How to Whitewash Brick (5 Quick & Easy Steps)
Whitewashing brick can be a quick and easy way to improve the look of old worn-out brick on the interior and exterior surfaces of your home. We will help by explaining a little about what whitewashing is and providing you with a step-by-step tutorial to complete the task as quickly as possible.
Join us while we cover all the bases to help you achieve this attractive old-world finish in any home.
What is Whitewash?
Originally, whitewash was a hydrated builder’s lime that’s not as easy to acquire as it once was. You can still find it for adjusting the pH of garden soil, but it’s dangerous to your health, so modern whitewash does not use it. Current whitewashing is typically latex-based, is much safer, and doesn’t produce as much odor as traditional methods.
There are acrylic-based whitewash brands like the one that Giani makes that you are welcome to substitute for the one we will be using, but it’s more expensive and may require additional steps.
1. Prepare the Work Area
- You will need a lot of room to work while you are whitewashing, so make sure you move any furniture out of the way.
- Put down a drop cloth and hold it in place with some rock, so it doesn’t move while you work.
- Cover any furniture or other surfaces you could not move with a drop cloth.
- Use painter’s or masking tape to cover any small surfaces that might get splashed with the whitewash.
- Cover the chimney or fireplace mantel with plastic and hold it in place with tape.
2. Prepare the Surface
If you are whitewashing an exterior surface or a basement with a finished floor and good drainage, you might choose to use a power washer to remove the top layer of dirt and prepare the brick for whitewashing. However, if power washing is not practical, you’ll need to clean the brick by hand.
- Fill a pail with warm water and add several tablespoons of Dawn dish detergent or a similar all-purpose cleaner.
- Apply the solution to your brick with a clean rag or sponge.
- Work the solution into the brick and mortar using a scrub brush. Use care not to damage the brick by being too rough.
- Allow the solution to sit for 10-15 minutes to break up the dirt and oils.
- Rinse using a clean rag and warm water.
- If the surface is still dirty, you can repeat these steps or try a deep cleaning foam like that made by Tuff Stuff. The foam works great at removing soot around chimneys, but you will need proper ventilation, gloves, and eye protection while using it. You can also use a scrub brush to apply a solution of one tablespoon boric acid to one-gallon warm water to help remove smaller stains from your brick surface, but once again, you will need protective gear.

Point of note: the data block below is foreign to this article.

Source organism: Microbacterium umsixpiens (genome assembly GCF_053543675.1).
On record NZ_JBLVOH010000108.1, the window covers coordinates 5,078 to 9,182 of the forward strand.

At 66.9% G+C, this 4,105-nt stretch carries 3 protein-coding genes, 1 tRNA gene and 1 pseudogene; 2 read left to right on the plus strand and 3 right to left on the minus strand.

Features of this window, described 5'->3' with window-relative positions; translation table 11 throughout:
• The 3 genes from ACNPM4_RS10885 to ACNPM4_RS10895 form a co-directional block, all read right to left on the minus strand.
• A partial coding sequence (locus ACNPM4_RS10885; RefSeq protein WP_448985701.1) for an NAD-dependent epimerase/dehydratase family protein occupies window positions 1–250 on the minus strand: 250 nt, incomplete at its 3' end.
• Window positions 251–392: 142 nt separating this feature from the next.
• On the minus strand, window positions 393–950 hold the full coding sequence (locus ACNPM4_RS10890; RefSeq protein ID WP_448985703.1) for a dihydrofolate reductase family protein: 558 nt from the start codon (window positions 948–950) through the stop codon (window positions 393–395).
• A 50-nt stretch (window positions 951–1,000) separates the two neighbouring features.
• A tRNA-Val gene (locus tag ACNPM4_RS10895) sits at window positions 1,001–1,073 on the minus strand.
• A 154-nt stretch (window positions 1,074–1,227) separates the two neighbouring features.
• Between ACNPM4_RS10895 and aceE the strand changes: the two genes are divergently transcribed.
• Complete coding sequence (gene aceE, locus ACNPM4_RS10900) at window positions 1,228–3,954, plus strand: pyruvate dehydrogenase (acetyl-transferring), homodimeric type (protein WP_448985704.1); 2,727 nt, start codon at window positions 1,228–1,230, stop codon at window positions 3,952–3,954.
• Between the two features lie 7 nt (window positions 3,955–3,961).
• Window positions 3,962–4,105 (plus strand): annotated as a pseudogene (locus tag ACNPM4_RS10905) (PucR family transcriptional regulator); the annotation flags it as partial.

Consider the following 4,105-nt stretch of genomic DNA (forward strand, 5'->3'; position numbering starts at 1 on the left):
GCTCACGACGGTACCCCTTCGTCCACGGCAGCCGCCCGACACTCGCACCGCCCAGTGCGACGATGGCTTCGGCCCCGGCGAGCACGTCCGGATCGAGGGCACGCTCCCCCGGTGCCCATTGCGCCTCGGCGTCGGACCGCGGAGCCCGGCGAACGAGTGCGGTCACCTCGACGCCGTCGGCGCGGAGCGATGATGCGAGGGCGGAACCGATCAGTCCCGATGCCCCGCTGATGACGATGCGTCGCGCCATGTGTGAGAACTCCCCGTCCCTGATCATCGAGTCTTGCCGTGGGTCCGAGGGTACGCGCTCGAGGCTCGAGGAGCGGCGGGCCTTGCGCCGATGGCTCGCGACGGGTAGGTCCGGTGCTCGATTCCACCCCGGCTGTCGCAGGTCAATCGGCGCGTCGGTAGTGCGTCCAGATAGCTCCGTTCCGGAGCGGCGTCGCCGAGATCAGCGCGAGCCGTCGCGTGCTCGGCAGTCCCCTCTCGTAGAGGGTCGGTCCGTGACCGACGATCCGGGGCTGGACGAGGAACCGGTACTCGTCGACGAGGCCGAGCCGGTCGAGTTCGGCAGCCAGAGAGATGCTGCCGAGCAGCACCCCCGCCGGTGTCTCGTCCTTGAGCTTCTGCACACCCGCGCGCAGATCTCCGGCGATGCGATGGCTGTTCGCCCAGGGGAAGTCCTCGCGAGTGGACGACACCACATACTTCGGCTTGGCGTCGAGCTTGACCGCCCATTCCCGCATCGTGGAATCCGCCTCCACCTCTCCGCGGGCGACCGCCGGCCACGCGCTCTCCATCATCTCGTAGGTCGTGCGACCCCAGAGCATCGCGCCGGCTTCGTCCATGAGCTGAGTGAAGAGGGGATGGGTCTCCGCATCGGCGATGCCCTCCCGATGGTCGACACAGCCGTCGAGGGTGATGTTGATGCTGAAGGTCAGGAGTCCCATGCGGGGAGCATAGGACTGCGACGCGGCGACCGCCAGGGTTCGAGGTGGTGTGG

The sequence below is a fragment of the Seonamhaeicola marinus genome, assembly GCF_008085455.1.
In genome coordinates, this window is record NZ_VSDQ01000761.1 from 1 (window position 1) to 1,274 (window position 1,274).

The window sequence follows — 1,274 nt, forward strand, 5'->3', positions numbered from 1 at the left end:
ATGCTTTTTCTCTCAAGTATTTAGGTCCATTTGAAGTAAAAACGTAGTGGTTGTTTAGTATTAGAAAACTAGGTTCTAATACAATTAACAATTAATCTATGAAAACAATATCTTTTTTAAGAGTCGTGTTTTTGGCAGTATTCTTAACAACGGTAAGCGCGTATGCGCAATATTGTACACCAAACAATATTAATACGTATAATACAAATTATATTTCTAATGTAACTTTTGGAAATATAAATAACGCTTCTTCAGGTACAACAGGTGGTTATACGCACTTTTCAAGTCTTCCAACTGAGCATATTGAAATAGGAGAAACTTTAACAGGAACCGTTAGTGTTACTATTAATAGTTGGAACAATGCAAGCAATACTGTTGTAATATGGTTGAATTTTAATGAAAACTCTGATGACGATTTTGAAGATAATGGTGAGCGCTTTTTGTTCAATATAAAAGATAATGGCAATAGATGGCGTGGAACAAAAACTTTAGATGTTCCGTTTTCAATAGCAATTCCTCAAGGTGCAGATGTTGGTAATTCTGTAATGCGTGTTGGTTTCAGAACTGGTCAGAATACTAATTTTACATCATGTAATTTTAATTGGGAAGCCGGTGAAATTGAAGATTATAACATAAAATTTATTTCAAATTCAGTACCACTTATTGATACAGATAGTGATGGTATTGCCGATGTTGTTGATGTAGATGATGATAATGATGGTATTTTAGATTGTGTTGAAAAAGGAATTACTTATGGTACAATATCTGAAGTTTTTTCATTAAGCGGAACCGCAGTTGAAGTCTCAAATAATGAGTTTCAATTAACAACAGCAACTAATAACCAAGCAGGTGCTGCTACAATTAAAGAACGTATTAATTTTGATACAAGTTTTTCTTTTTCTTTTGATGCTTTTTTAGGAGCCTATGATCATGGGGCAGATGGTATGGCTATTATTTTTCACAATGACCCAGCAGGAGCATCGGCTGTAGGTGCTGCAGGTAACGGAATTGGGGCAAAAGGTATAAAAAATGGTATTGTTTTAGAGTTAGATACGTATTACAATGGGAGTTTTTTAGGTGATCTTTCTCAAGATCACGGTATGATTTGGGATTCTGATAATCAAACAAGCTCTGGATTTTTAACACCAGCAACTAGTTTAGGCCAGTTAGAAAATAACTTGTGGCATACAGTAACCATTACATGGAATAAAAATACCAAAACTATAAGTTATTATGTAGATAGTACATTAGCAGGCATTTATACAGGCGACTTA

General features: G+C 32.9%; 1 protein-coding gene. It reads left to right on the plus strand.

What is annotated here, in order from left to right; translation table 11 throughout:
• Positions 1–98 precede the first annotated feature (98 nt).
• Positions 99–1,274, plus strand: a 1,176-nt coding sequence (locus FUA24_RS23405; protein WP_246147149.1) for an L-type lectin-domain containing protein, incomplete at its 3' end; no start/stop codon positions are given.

- Use a paint scraper to remove any old paint or stickers from the brick surface.
3. Prepare the Whitewash
- To create your whitewash, you will mix white latex-based paint with water in a 1:1 ratio.
- Stir well until mixed thoroughly.
- Since you are using latex paint, you can make it any color you desire.
- Test the solution in an inconspicuous area.
- You can add more pint to thicken it or more water to thin it out. It should have a watery consistency that can take several coats to apply. The color will darken as it absorbs into the brick.
4. Whitewash Your Wall
- If the wall is no longer damp from cleaning, spray the area with some clean water using a spray bottle.
- Use a large paintbrush to apply the whitewash with one hand and catch drips with a cotton cloth in the other.
- Dab the wall as you go to soak up excess paint.
- Continue until you whitewash the entire wall.
- You may need to use a smaller brush to get into the mortar, and many people prefer to apply the paint with a cloth. We found the cloth to be faster, but it creates a bigger mess.
- Most of your first coat will likely get absorbed, and you will probably need to apply two or more coats to get the desired color.
- Allow it to dry overnight.
5. Touch Up
- Once the solution dries, you may notice that it absorbed into the brick more than you expected, and it may need to repeat these steps to apply a few more coats.
Whitewashing brick is not difficult if you follow these five steps. We prefer the latex paint to the traditional limestone method because it looks the same and is better for your health. Vintage whitewashing is also unsuitable for high traffic areas because it rubs off easily, which doesn’t happen using latex paint, so you can also use this method on floors, shelving, and other surfaces. Acrylic-based whitewash works well but is expensive, so we would only recommend it for external surfaces.
We hope you have enjoyed reading over our look into this attractive brick painting technique and have decided to use it to improve your brick surfaces. If you learned something new and think it could help others, please share this guide to whitewashing brick on Facebook and Twitter.
Featured Image Credit: paarvathy, Pixabay